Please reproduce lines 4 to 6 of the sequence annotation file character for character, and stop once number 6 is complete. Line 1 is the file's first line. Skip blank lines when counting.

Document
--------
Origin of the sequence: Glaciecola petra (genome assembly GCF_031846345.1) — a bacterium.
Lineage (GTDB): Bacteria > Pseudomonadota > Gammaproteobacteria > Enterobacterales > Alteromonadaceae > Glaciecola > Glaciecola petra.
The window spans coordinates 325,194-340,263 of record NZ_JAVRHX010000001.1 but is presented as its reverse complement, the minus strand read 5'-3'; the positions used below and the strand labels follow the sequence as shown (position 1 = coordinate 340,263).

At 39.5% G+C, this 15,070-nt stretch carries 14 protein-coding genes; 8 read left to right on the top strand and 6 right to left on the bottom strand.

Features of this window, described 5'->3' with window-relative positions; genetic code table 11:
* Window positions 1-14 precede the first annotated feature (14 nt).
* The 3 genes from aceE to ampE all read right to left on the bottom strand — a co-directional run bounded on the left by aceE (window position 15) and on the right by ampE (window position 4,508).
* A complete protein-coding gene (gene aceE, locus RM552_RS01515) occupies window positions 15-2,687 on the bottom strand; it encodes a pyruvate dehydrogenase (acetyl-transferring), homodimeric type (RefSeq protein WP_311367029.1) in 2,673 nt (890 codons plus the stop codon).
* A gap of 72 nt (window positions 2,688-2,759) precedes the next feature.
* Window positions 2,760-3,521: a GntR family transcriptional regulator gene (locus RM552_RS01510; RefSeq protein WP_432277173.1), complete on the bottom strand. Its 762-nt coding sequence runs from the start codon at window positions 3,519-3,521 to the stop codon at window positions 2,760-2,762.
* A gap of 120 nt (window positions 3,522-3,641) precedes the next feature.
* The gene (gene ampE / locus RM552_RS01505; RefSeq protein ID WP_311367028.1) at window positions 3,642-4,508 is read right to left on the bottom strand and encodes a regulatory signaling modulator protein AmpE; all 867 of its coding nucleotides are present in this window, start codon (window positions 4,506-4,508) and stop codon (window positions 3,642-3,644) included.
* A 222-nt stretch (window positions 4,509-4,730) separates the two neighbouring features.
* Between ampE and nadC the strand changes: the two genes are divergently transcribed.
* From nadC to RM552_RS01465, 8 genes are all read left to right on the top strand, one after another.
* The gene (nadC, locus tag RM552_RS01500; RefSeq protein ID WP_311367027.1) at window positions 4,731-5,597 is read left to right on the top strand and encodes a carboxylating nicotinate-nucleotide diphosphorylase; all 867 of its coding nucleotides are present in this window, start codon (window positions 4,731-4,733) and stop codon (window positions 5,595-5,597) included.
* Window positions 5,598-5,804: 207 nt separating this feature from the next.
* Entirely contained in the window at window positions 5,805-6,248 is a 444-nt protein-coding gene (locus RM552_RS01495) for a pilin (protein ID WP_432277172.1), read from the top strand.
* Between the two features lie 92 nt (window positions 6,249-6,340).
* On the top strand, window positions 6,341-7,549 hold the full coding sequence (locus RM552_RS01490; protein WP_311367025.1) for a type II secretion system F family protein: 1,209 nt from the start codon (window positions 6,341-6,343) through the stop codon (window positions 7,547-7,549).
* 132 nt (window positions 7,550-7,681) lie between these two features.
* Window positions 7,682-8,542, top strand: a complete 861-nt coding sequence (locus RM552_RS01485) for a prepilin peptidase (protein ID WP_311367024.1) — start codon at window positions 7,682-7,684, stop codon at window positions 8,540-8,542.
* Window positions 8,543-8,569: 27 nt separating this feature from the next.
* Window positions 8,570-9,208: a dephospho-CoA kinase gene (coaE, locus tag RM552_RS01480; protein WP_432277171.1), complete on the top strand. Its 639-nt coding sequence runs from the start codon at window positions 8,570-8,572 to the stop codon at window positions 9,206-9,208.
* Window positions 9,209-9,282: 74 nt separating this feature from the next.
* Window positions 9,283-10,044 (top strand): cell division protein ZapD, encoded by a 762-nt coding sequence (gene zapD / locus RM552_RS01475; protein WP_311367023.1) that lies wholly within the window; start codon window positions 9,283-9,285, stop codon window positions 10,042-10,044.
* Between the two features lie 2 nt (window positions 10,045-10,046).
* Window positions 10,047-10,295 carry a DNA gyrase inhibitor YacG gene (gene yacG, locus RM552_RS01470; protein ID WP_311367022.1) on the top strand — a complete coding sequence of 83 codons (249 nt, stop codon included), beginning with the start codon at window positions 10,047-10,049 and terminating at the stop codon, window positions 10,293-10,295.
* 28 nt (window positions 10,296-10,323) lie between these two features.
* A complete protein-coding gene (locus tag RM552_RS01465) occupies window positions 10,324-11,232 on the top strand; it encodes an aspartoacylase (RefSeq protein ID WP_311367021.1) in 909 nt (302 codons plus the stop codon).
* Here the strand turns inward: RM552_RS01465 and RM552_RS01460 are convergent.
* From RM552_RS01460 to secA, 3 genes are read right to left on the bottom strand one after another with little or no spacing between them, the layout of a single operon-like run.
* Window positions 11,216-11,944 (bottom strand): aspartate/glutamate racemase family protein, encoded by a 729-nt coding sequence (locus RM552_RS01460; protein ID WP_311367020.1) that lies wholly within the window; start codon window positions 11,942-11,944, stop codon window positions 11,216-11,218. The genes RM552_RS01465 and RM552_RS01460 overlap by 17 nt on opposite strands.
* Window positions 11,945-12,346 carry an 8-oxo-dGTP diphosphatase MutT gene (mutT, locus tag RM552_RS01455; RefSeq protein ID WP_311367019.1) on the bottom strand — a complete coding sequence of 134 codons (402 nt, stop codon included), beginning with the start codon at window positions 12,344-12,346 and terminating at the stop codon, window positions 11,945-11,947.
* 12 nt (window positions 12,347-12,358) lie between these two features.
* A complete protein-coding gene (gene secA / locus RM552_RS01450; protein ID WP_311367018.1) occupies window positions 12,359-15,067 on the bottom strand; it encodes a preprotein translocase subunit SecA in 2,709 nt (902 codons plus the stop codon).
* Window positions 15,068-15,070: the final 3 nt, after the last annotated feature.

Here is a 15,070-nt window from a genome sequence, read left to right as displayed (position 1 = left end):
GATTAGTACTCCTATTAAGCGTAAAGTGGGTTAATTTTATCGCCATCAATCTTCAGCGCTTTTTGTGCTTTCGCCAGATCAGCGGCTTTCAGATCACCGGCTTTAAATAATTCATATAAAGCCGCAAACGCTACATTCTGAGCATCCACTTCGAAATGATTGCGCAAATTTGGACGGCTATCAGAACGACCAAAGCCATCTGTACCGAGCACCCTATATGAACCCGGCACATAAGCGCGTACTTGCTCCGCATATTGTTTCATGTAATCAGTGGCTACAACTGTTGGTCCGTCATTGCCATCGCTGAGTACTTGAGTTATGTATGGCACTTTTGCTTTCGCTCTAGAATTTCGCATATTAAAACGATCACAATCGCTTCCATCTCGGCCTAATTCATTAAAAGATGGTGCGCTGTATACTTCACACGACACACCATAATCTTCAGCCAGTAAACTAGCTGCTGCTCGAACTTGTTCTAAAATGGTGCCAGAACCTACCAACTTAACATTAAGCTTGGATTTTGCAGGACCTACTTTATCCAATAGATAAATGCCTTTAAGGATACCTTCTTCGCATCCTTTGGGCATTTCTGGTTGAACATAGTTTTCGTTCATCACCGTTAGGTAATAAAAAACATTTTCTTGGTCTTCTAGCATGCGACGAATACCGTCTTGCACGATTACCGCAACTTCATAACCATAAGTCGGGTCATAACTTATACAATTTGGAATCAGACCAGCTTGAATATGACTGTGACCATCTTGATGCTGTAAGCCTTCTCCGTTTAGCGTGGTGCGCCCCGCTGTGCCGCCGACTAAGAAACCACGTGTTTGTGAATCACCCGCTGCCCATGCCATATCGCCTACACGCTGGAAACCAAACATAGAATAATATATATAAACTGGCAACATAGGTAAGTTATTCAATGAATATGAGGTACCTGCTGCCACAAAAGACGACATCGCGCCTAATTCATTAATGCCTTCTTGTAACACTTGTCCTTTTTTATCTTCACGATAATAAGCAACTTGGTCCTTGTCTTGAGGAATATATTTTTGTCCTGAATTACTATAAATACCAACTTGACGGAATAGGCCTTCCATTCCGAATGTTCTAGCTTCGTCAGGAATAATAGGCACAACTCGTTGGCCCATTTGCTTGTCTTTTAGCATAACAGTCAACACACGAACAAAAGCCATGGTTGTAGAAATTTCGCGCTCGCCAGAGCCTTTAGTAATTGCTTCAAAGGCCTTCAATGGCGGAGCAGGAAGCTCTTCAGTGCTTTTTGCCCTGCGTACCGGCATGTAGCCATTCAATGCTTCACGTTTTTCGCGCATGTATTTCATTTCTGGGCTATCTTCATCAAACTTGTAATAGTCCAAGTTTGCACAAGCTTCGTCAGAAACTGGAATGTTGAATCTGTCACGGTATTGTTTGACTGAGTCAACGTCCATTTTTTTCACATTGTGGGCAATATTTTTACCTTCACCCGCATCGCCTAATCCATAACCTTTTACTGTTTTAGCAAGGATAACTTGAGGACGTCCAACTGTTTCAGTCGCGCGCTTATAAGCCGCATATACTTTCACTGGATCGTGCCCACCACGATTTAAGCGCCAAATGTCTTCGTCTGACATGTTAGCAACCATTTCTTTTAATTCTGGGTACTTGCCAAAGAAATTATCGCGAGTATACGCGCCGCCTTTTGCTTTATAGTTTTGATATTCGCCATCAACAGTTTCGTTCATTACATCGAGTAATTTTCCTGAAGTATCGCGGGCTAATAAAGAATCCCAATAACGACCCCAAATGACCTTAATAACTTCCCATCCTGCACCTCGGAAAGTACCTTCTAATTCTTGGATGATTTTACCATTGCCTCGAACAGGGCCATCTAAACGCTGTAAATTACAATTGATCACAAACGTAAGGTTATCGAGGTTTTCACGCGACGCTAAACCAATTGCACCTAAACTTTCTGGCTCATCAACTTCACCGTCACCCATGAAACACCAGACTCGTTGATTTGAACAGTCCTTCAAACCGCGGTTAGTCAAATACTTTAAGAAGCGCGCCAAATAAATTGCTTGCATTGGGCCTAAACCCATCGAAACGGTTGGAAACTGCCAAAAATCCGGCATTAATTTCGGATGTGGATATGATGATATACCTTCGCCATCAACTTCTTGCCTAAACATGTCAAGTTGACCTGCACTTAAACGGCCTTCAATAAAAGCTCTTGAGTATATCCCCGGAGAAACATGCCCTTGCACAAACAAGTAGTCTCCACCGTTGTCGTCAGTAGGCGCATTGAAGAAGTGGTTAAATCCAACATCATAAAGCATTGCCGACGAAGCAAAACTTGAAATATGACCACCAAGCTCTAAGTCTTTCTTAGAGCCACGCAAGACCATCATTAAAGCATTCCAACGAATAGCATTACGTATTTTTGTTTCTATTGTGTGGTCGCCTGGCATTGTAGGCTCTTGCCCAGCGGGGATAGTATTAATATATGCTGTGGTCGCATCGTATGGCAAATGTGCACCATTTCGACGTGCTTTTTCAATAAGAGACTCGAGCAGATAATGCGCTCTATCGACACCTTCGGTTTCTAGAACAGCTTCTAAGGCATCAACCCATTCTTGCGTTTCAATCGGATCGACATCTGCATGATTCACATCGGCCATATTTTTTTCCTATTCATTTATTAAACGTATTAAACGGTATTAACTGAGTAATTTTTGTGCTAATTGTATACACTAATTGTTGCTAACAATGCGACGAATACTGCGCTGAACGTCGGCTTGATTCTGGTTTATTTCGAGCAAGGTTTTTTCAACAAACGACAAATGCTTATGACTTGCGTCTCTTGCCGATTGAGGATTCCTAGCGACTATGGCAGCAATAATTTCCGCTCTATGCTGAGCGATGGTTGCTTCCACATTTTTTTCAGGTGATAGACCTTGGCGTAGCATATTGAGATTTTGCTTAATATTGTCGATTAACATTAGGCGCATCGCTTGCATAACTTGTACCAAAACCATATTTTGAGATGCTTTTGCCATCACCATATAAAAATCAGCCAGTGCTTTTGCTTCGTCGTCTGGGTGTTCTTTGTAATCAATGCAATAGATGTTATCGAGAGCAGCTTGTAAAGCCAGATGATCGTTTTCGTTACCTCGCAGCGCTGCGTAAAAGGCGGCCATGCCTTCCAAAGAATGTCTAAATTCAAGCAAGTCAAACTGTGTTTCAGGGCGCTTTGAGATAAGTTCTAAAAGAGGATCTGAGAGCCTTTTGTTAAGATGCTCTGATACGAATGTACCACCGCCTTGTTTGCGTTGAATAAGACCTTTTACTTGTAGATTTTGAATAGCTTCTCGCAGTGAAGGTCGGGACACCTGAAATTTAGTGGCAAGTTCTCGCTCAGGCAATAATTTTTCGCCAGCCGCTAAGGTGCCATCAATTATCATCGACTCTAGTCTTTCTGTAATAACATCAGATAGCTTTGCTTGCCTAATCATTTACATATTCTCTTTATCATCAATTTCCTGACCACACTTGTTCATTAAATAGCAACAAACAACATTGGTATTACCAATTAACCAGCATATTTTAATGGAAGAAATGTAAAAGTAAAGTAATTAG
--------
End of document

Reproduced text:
At 39.5% G+C, this 15,070-nt stretch carries 14 protein-coding genes; 8 read left to right on the top strand and 6 right to left on the bottom strand.

Features of this window, described 5'->3' with window-relative positions; genetic code table 11:
* Window positions 1-14 precede the first annotated feature (14 nt).